When Group A was originally drawn there was a debate within the German national association as to whether this game should be played in Berlin and be allowed to become a home fixture for Turkey. Though the wording is racially charged, it was actually meant that coming top of the group is rather important in regards to seedings when the teams actually get to Poland and Ukraine. When you have to go to a bear pit away once already (and may need the points), why invite another in the city with a huge Turkish population?
Naturally there are those who agree with the point, but come at it from a slightly more simplistic angle. The likes of whom invited shit-for-brained-wind-up-merchant-for-hire, Geert Wilders, to speak here last weekend to name but a few. They are certainly not going to relish the idea of the Olympiastadion becoming the Ali Sami Yen at home – the flaming cauldron that famously greeted Manchester United a few years ago for a champions league game with the "Welcome to Hell" banner.
I watched Hertha play at home to Galatasaray in the UEFA Cup a couple of years ago when the old place was taken over. Hertha were as outplayed and outsung as they were outnumbered. The kernels on the ground, flare smoke in the air and whistles in the ears making you question who was at home that night. But – admittedly, maybe the players didn't see it like this – it wasn't in any way intimidating. I have genuinely never seen as many families at a game of football in my life. It's just that Mum could whistle a fucking house down.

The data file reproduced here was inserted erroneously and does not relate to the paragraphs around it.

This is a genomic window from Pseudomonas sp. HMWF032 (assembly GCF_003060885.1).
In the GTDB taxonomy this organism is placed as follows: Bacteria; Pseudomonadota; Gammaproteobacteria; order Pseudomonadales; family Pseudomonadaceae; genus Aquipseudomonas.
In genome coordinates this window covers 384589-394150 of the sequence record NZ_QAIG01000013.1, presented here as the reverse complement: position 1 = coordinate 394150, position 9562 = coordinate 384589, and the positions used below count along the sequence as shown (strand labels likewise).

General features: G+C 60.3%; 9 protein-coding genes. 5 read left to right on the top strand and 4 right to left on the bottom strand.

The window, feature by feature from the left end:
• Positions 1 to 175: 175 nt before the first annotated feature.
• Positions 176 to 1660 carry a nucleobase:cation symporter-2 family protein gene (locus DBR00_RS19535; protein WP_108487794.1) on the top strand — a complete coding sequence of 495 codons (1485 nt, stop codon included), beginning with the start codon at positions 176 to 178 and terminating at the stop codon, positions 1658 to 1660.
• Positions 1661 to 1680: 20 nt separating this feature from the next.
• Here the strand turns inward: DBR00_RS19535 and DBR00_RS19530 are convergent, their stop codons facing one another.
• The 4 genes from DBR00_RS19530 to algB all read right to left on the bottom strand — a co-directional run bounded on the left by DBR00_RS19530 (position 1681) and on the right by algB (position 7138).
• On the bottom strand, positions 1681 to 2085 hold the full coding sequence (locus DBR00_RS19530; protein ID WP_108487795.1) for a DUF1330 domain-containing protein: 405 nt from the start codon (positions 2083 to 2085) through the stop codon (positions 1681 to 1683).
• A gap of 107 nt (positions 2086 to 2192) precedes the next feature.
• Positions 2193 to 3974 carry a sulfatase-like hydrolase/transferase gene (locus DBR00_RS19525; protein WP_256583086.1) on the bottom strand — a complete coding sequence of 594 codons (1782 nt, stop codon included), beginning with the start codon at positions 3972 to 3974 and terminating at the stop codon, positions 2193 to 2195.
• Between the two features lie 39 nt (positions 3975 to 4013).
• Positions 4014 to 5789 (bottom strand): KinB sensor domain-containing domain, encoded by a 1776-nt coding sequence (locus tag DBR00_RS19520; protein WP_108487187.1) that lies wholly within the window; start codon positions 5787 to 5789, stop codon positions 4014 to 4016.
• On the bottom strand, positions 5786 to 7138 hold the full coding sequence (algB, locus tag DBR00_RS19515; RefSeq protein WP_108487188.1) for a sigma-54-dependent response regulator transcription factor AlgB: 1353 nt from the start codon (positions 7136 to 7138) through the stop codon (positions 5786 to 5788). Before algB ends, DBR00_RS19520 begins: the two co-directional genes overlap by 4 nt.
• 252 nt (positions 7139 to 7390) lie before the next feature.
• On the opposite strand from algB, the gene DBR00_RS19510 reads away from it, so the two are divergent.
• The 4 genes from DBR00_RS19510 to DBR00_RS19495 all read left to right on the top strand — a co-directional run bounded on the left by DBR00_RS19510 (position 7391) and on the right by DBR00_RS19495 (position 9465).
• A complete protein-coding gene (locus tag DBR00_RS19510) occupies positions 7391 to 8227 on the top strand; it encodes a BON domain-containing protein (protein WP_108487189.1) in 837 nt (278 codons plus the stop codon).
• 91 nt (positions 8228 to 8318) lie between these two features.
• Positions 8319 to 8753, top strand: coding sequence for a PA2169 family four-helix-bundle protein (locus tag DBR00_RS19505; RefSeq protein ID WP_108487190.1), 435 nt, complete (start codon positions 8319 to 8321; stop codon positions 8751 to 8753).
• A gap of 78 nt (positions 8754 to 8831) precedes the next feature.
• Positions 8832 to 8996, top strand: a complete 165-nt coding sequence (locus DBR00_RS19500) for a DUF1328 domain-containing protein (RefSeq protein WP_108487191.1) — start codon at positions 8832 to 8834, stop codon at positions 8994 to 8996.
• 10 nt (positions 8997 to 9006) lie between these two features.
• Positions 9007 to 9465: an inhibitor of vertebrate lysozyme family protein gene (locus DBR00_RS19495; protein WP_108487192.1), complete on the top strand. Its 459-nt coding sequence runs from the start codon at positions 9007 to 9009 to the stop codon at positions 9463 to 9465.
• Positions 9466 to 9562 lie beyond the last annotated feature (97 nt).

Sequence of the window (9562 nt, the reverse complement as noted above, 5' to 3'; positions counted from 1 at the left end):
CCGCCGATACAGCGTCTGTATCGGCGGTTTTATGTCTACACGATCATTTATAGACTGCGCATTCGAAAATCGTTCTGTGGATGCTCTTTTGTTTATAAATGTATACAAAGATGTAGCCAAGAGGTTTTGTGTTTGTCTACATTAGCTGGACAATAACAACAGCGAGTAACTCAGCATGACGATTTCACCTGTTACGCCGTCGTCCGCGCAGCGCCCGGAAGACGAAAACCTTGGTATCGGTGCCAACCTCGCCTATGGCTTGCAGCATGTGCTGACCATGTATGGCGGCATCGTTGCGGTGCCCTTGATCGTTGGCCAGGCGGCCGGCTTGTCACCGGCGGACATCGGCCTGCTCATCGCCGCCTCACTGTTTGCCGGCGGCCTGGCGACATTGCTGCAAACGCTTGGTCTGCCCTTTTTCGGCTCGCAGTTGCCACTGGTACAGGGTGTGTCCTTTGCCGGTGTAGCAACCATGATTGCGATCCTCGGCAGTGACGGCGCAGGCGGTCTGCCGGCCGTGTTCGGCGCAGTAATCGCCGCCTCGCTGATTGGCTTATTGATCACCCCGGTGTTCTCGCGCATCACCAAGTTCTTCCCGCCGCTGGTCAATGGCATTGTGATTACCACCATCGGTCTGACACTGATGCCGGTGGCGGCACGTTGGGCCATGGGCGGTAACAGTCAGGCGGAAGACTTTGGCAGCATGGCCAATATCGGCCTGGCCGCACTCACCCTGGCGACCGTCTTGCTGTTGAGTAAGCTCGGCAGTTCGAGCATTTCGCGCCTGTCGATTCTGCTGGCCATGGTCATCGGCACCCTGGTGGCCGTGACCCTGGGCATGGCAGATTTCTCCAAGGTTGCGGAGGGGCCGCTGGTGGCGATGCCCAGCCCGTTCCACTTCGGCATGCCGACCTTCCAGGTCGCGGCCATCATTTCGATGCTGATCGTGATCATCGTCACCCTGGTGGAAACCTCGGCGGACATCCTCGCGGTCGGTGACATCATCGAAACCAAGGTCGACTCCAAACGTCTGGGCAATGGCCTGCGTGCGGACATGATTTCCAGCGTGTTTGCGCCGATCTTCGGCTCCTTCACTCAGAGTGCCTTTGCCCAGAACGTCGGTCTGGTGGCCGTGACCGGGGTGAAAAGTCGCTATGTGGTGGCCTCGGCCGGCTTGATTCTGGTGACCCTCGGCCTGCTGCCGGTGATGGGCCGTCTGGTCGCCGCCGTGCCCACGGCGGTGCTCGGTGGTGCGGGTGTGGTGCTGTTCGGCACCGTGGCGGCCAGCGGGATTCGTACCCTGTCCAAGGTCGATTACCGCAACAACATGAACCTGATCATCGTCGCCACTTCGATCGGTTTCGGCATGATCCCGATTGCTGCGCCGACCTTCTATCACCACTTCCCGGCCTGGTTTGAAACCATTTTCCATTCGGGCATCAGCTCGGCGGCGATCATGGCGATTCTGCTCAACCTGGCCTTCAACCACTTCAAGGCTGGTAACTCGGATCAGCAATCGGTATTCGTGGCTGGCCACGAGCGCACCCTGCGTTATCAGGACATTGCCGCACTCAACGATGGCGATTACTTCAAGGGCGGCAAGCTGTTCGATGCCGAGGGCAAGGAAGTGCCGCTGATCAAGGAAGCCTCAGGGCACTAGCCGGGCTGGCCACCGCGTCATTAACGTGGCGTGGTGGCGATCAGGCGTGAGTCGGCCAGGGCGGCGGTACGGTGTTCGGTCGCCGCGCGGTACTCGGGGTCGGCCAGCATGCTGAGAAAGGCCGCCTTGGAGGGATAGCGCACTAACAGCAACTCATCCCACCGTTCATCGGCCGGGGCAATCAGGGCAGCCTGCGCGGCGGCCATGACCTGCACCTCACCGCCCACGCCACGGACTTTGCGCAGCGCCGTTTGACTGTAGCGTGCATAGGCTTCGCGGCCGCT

I have to say that the "integration" question is immaterial to this game of football, and the inevitable rearing of its head is as disappointing as it is boring. Tim Parks can barely avoid discussing racism in his book A Season With Verona, but he includes a great quote from 19th century writer Giovanni Maria de' Bardi: "Football is a public game of two groups of young men... who pleasingly compete to move a medium sized, inflated ball from one end of the piazza to the other, for the sake of honour." Honour, yes. No point wanting to lose. But national pride is not at stake on Friday, merely the (important) question of who is going to top the group. When people start dictating to us who to support, then we are really in trouble.
The idea that living in Germany means you have to support the team is as anachronistic, backwards (and frankly likely to do nothing more than push a generation of fans into the evil clutches of foreign teams) than the infamous Norman Tebbit test was. It only leads down the particularly shitty path that suggests that Hamit Altintop and Nuri Sahin are traitors (born in Germany, play for Turkey) and should be slung out alongside Cacau and Miroslav Klöse (Brazil and Poland, play for Germany). Mesut Özil has said publically that he was conflicted when having to choose between the country of his birth and the country of his parents', but he took the pragmatic view. He was vindicated, had he not had a wonderful World Cup with Germany he may well not be playing for Real Madrid now. That's the Madrid of Alfredo DiStefano and Ferenc Puskas who made similar decisions a very long time ago by the way.
For the record, in the bar I watched Germany destroy England in during the World Cup this summer, all the Turkish guys went mental. It was not even in question who they wanted to win that one, even if it was as a second team. And for that, I will be the only foreigner there on Friday night wanting a goalless draw. Let's see what Sarrazin would make of that.